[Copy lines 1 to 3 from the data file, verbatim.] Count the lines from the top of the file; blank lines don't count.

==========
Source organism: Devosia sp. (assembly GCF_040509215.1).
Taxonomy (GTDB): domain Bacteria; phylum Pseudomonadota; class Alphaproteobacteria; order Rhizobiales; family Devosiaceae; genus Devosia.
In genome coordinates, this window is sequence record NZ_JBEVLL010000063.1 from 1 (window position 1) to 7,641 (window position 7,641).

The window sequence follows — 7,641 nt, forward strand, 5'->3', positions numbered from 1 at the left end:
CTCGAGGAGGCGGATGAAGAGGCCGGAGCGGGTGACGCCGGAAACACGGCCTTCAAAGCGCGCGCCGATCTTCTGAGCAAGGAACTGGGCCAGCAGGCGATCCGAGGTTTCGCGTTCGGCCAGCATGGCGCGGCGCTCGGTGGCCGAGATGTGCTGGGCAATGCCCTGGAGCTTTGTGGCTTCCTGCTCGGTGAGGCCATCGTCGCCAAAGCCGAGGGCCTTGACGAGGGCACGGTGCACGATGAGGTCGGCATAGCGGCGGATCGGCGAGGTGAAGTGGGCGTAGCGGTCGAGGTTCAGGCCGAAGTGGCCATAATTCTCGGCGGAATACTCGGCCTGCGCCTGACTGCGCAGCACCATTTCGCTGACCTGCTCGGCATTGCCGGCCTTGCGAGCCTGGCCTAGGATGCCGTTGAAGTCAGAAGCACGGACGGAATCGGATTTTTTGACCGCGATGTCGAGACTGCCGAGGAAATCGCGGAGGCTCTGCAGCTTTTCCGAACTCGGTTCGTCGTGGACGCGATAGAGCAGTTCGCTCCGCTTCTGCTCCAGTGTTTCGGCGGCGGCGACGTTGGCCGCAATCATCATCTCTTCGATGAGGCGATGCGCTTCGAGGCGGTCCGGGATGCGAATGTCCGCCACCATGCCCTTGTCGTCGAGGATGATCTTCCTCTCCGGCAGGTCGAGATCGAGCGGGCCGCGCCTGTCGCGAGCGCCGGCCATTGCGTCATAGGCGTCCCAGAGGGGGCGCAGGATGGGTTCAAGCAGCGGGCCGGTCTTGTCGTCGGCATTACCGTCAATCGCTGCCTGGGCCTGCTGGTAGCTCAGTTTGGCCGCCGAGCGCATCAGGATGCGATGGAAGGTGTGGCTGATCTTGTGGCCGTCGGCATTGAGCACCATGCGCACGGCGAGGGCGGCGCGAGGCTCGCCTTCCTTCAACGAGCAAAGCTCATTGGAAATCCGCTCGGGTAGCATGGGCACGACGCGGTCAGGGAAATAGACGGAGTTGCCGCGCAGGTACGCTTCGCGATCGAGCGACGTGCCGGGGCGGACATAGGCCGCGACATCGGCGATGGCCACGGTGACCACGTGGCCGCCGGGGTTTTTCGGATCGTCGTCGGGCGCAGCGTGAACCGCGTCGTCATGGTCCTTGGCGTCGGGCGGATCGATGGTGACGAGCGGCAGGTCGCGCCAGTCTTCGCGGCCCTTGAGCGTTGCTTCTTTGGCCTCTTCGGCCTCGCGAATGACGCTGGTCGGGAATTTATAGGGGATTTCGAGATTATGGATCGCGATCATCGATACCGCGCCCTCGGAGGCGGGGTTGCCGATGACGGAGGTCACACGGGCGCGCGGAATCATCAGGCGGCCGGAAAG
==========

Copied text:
Source organism: Devosia sp. (assembly GCF_040509215.1).
Taxonomy (GTDB): domain Bacteria; phylum Pseudomonadota; class Alphaproteobacteria; order Rhizobiales; family Devosiaceae; genus Devosia.
In genome coordinates, this window is sequence record NZ_JBEVLL010000063.1 from 1 (window position 1) to 7,641 (window position 7,641).